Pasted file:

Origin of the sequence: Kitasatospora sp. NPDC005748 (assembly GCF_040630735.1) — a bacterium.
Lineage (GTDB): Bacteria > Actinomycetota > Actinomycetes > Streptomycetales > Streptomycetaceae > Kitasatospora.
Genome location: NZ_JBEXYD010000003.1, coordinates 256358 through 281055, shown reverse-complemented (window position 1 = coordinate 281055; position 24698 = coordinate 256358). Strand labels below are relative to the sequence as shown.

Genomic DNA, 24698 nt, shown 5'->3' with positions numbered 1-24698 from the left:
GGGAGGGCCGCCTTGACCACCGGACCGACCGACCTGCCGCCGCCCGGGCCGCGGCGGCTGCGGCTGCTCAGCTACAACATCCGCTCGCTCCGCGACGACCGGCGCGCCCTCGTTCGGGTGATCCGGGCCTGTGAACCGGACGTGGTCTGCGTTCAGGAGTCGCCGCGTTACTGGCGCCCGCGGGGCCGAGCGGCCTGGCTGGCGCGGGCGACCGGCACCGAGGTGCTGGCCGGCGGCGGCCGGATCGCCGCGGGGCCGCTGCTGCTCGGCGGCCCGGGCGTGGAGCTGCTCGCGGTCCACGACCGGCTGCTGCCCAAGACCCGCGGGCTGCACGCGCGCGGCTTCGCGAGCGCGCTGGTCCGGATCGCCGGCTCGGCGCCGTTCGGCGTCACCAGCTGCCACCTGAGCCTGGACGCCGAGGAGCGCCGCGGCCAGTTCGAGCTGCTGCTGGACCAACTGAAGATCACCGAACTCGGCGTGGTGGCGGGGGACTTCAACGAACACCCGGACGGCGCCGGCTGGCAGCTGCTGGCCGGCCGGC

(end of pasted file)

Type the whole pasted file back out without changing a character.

Origin of the sequence: Kitasatospora sp. NPDC005748 (assembly GCF_040630735.1) — a bacterium.
Lineage (GTDB): Bacteria > Actinomycetota > Actinomycetes > Streptomycetales > Streptomycetaceae > Kitasatospora.
Genome location: NZ_JBEXYD010000003.1, coordinates 256358 through 281055, shown reverse-complemented (window position 1 = coordinate 281055; position 24698 = coordinate 256358). Strand labels below are relative to the sequence as shown.

Genomic DNA, 24698 nt, shown 5'->3' with positions numbered 1-24698 from the left:
GGGAGGGCCGCCTTGACCACCGGACCGACCGACCTGCCGCCGCCCGGGCCGCGGCGGCTGCGGCTGCTCAGCTACAACATCCGCTCGCTCCGCGACGACCGGCGCGCCCTCGTTCGGGTGATCCGGGCCTGTGAACCGGACGTGGTCTGCGTTCAGGAGTCGCCGCGTTACTGGCGCCCGCGGGGCCGAGCGGCCTGGCTGGCGCGGGCGACCGGCACCGAGGTGCTGGCCGGCGGCGGCCGGATCGCCGCGGGGCCGCTGCTGCTCGGCGGCCCGGGCGTGGAGCTGCTCGCGGTCCACGACCGGCTGCTGCCCAAGACCCGCGGGCTGCACGCGCGCGGCTTCGCGAGCGCGCTGGTCCGGATCGCCGGCTCGGCGCCGTTCGGCGTCACCAGCTGCCACCTGAGCCTGGACGCCGAGGAGCGCCGCGGCCAGTTCGAGCTGCTGCTGGACCAACTGAAGATCACCGAACTCGGCGTGGTGGCGGGGGACTTCAACGAACACCCGGACGGCGCCGGCTGGCAGCTGCTGGCCGGCCGGC